In 1991, Elizabeth Taylor began the celebrity fragrance phenomenon with her perfume, White Diamonds. Eager to experience the sophistication and glamour associated with the superstar, millions of women around the globe purchased the fragrance and its later spinoffs. Sensing an opportunity, fragrance manufacturers began launching perfume lines with everyone from Brittney to Beyoncé. But, beauty consumers eventually tired of this trend—since the mid-to-late 2000’s celebrity scents have been in decline. In 2011, celebrity fragrances generated $150 million in annual sales, accounting for 4% of the U.S. prestige market. By 2014, the category declined by two-thirds, plummeting to about $50.6 million and accounting for less than 2% of the $3 billion market.
Although there were a few notable celebrity fragrance launches— Parlux successfully introduced Rihanna’s RiRi last summer and Ariana Grande’s fragrance, Ari, was among the top prestige launches of 2015 ringing up an impressive $13.5 million. Today’s consumers are no longer interested in buying into someone else’s brand. They want a scent that is uniquely their own and one-in-five consumers are willing to pay more for it. In fact, industry analysts report that 2015 data confirms that sales in the fragrance category have tripled since 2013 and we don’t see this trend slowing. Research indicates younger buyers wear fragrance 3-4 times per week and 40% of those surveyed say they intend to increase their use of fragrance. Where will the growth be in 2016? Women’s Marketing looks at the emerging trends in the fragrance category.
Consumers are prioritizing the craft of perfume-making over mass-market fragrances. Niche brands blend storytelling into both their packaging and their marketing, highlighting the artisanal qualities of the brand, ingredient quality, and the qualifications of the perfume maker. Showcasing innovation and expertise in the field though craftsmanship helps niche brands stand out.
Although there are few perfumers custom blending fragrances at an affordable price point, there are a few brands offering consumers the ability to layer individual notes to create their own personalized scent. For example, the European cosmetics brand Inglot partnered with fragrance company Takasago to create The E/4 Element collection of scents that can be worn alone or blended together to create a personalized scent. On the high end, fragrance manufacturer Unique launched a program that allows users to design their own customized fragrance online. Customers choose a characteristic such as elegant or sporty, then combines up to six essences to create an individualized scent. The bottle can also be customized for a completely unique product.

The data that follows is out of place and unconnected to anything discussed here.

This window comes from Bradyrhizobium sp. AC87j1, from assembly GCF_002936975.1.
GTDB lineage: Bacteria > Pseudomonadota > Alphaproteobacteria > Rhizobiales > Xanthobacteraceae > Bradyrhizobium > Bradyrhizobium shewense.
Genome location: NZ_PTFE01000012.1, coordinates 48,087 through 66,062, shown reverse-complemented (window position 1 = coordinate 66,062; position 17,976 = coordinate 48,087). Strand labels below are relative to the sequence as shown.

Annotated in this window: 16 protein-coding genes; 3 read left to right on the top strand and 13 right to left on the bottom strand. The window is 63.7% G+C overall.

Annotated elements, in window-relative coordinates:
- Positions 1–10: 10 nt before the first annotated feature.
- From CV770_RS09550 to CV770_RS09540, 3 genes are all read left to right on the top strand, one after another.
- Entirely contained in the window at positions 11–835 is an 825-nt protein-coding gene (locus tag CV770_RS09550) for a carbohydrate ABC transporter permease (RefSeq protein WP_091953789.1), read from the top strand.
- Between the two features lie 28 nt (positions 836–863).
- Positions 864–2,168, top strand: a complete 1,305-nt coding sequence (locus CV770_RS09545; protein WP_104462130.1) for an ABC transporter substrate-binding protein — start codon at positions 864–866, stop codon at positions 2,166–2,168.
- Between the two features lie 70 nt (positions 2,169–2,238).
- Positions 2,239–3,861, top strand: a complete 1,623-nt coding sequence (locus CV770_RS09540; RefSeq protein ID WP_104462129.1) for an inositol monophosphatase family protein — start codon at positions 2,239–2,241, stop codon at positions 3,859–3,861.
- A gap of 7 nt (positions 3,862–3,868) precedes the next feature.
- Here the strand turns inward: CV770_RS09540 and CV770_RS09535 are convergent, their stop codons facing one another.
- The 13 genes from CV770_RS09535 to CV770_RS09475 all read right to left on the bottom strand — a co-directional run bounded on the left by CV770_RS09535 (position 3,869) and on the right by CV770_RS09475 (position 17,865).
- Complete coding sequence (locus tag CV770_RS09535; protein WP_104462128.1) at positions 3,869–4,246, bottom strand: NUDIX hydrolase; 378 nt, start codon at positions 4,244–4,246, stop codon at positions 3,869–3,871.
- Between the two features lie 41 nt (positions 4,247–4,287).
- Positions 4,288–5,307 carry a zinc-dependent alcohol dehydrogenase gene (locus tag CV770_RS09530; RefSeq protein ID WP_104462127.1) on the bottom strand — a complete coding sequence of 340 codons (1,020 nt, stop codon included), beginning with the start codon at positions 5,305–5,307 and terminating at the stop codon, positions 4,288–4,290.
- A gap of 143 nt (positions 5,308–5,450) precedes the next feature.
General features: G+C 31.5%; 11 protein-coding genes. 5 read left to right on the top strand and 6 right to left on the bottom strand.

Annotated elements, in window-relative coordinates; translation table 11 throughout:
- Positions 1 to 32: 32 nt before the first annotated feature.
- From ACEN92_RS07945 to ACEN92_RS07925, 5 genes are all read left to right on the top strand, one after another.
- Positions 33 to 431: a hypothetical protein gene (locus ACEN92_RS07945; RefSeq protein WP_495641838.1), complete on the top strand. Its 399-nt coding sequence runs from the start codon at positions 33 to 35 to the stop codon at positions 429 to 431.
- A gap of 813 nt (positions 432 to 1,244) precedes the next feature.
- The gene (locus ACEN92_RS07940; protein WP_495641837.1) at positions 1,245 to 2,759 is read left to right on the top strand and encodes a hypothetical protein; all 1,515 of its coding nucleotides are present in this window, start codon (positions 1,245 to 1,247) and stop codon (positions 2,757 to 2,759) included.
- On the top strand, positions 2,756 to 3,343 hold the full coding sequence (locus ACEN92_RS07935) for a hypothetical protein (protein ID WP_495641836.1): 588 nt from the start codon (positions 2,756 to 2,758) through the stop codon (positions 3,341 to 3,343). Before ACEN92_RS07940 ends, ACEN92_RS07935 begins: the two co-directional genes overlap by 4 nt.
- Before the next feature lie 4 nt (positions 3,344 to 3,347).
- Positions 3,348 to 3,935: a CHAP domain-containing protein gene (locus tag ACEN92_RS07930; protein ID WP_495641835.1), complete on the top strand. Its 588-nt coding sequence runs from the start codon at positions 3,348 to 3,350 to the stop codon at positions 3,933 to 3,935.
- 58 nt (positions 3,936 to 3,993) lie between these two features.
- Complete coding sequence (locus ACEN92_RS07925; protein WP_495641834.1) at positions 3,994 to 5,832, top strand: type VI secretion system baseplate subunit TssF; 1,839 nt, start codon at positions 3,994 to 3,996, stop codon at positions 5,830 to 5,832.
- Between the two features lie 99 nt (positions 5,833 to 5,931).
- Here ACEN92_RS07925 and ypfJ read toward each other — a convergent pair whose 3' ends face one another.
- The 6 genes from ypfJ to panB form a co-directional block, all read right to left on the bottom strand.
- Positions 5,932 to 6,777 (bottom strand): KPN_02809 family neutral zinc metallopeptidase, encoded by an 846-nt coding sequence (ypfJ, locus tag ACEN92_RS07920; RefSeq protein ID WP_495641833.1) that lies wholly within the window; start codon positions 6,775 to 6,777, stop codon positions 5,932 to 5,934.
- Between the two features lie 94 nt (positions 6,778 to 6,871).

Heritage brands such as Chanel, Dior, and Yves Saint Laurent are undergoing a renaissance due to their iconic status and consumers’ strong emotional ties to the brand. Scent, above all other senses, has the ability to evoke memories and trigger an emotional response. Brands can tap into this powerful connection and showcase tradition to stay relevant to the consumer.
Natural and Ethical
Researchers found that natural and ethical animal claims are among the most popular in the category. This is a reflection of increased awareness surrounding “green” initiatives and an interest in natural ingredients. Mass brands emphasizing use of organic, natural, and fair trade ingredients can also alleviate concerns around ingredient safety and fragrance allergens and concerns about skin sensitivities to fragrance.
Although 70% of new fragrance launches are aimed at women, unisex fragrances account for a larger share of new product activity. Gender neutral fragrances offer brands greater flexibility when developing new products and allow consumers the opportunity to experiment with notes not typically marketed to their gender—for example, floral notes for men or wood, leather, and smoke for women. This approach allows product developers to wade into different categories without distinguishing the product for either gender.
Affordable body sprays are performing at mass due to their lighter scent profiles and ability to be layered to create a custom fragrance. Analysts found that 60% of respondents reported use of body sprays to freshen up throughout the day. Offering lighter versions of fragrance at a more affordable price point is likely to increase penetration and interest in the category.
The fragrance category is still compelling to consumers. To keep their interest, brands must develop a beauty marketing strategy that doesn’t rely on celebrities to sell products, but instead puts the consumer in the spotlight. Custom formats that go beyond gender and create a powerful emotional bond with consumers provide opportunities for brands to appeal to new and existing customers. Women’s Marketing specializes in helping emerging brands grow and succeed—contact us today to discover how we can help your brand reach its potential.
Sources: NPD Group Intense, Full-Bodied Fragrance Gaining Appeal Among U.S. Men, While Women Embrace Softer, Lighter Concentrations April 2015, NPD Group 2015 Year in Review and Trend Forecast, CEW Deep Dive: Fragrance Trends, Outlook for 2016, Women’s Wear Daily The (Un)Death of Celebrity Fragrance